By Anonym 14 Sep

Hermann Von Helmholtz

Not that I wish by any means to deny, that the mental life of individuals and peoples is also in conformity with law, as is the object of philosophical, philological, historical, moral, and social sciences to establish.

By Anonym 14 Sep

Hermann Von Helmholtz

Reason we call that faculty innate in us of discovering laws and applying them with thought.

By Anonym 13 Sep

Hermann Von Helmholtz

A metaphysical conclusion is either a false conclusion or a concealed experimental conclusion.

By Anonym 13 Sep

Hermann Von Helmholtz

Heat can also be produced by the impact of imperfectly elastic bodies as well as by friction. This is the case, for instance, when we produce fire by striking flint against steel, or when an iron bar is worked for some time by powerful blows of the hammer.

By Anonym 15 Sep

Hermann Von Helmholtz

Windmills, which are used in the great plains of Holland and North Germany to supply the want of falling water, afford another instance of the action of velocity. The sails are driven by air in motion - by wind.

By Anonym 15 Sep

Hermann Von Helmholtz

There is a kind, I might almost say, of artistic satisfaction, when we are able to survey the enormous wealth of Nature as a regularly ordered whole a kosmos, an image of the logical thought of our own mind.

By Anonym 14 Sep

Hermann Von Helmholtz

I think the facts leave no doubt that the very mightiest among the chemical forces are of electric origin. The atoms cling to their electric charges, and opposite electric charges cling to each other.

By Anonym 15 Sep

Hermann Von Helmholtz

The smallest quantity of alcohol scares away novel ideas.

By Anonym 16 Sep

Hermann Von Helmholtz

I have been able to solve a few problems of mathematical physics on which the greatest mathematicians since Euler have struggled in vain ... But the pride I might have held in my conclusions was perceptibly lessened by the fact that I knew that the solution of these problems had almost always come to me as the gradual generalization of favorable examples, by a series of fortunate conjectures, after many errors. I am fain to compare myself with a wanderer on the mountains who, not knowing the path, climbs slowly and painfully upwards and often has to retrace his steps because he can go no further—then, whether by taking thought or from luck, discovers a new track that leads him on a little till at length when he reaches the summit he finds to his shame that there is a royal road by which he might have ascended, had he only the wits to find the right approach to it. In my works, I naturally said nothing about my mistake to the reader, but only described the made track by which he may now reach the same heights without difficulty.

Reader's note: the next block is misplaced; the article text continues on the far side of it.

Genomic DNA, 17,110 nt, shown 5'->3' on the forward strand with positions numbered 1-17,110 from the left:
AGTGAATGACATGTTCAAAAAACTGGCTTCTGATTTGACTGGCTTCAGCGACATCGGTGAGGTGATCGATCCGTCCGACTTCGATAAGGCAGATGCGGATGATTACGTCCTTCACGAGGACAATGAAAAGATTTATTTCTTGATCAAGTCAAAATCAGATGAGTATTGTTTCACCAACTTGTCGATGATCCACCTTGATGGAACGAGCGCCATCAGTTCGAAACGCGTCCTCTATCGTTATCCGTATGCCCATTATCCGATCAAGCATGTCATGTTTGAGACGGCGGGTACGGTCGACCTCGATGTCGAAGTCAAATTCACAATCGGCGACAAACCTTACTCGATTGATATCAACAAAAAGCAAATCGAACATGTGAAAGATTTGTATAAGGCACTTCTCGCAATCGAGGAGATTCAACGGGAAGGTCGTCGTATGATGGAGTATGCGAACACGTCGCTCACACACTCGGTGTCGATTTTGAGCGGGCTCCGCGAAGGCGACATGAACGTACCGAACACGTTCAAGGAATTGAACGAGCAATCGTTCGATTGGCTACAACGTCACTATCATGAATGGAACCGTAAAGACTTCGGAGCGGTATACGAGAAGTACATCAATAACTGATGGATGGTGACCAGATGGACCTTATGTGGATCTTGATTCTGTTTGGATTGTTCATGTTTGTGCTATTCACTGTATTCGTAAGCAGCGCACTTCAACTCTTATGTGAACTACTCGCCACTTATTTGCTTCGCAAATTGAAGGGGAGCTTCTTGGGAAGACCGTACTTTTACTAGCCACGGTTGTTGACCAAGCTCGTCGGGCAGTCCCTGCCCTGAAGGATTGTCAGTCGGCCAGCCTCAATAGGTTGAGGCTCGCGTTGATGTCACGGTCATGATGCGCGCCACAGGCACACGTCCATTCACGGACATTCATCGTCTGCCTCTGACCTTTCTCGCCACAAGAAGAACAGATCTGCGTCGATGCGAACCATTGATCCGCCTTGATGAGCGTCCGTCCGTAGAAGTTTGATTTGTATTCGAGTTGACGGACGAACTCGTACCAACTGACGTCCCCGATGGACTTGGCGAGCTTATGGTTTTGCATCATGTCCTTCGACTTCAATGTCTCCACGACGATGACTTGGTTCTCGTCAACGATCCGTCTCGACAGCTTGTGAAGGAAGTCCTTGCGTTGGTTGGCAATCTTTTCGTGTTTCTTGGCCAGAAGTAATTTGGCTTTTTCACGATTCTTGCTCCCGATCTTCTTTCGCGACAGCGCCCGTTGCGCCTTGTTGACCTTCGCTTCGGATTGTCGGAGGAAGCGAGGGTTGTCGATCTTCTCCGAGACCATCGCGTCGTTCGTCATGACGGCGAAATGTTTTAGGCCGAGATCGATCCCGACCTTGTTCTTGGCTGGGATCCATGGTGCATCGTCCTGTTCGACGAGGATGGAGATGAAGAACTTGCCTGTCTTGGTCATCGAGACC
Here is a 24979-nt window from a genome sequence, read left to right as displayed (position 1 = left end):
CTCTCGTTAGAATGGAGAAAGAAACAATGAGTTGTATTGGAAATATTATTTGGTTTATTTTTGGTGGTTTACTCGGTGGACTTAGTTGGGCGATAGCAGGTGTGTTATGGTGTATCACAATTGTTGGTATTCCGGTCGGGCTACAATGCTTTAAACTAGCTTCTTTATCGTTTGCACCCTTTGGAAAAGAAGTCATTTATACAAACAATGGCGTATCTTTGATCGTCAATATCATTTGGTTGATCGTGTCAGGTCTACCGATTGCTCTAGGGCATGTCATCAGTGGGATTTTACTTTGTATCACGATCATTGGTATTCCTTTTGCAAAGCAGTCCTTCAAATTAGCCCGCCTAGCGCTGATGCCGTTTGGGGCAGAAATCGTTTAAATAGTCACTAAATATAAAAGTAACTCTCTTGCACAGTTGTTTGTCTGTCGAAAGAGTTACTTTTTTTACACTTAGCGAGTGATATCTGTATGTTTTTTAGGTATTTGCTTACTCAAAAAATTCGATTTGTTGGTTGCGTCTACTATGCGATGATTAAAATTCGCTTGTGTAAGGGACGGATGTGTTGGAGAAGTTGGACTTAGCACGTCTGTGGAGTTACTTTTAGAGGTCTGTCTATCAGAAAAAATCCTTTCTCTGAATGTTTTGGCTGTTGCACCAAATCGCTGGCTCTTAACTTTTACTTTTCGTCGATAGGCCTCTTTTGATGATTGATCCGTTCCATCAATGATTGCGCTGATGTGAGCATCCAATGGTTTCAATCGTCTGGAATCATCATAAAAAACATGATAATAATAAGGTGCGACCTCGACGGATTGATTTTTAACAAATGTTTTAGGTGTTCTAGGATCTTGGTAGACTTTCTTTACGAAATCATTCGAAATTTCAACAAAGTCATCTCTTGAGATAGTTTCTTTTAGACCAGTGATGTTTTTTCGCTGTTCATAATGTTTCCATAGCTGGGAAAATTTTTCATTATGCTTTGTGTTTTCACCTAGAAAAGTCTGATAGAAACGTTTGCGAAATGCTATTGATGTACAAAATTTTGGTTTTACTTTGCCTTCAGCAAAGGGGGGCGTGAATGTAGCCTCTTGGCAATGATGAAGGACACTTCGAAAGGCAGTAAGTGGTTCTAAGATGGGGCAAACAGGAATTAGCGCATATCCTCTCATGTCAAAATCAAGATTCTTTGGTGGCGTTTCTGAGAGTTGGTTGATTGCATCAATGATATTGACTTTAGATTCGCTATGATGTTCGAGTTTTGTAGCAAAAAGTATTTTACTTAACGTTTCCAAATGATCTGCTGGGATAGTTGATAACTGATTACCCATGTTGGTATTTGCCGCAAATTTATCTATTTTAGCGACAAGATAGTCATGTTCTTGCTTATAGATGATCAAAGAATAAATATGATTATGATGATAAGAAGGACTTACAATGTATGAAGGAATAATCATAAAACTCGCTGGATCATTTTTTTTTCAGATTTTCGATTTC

By Anonym 13 Sep

Hermann Von Helmholtz

Black is real sensation, even if it is produced by entire absence of light. The sensation of black is distinctly different from the lack of all sensations.

By Anonym 15 Sep

Hermann Von Helmholtz

The most startling result of Faraday's Law is perhaps this. If we accept the hypothesis that the elementary substances are composed of atoms, we cannot avoid concluding that electricity also, positive as well as negative, is divided into definite elementary portions, which behave like atoms of electricity.

By Anonym 13 Sep

Hermann Von Helmholtz

In speaking of the work of machines and of natural forces we must, of course, in this comparison eliminate anything in which activity of intelligence comes into play. The latter is also capable of the hard and intense work of thinking, which tries a man just as muscular exertion does.

By Anonym 14 Sep

Hermann Von Helmholtz

Music stands in a much closer connection with pure sensation than any of the other arts.

By Anonym 15 Sep

Hermann Von Helmholtz

When young Galileo, then a student at Pisa, noticed one day during divine service a chandelier swinging backwards and forwards, and convinced himself, by counting his pulse, that the duration of the oscillations was independent of the arc through which it moved, who could know that this discovery would eventually put it in our power, by means of the pendulum, to attain an accuracy in the measurement of time till then deemed impossible, and would enable the storm-tossed seaman in the most distant oceans to determine in what degree of longitude he was sailing?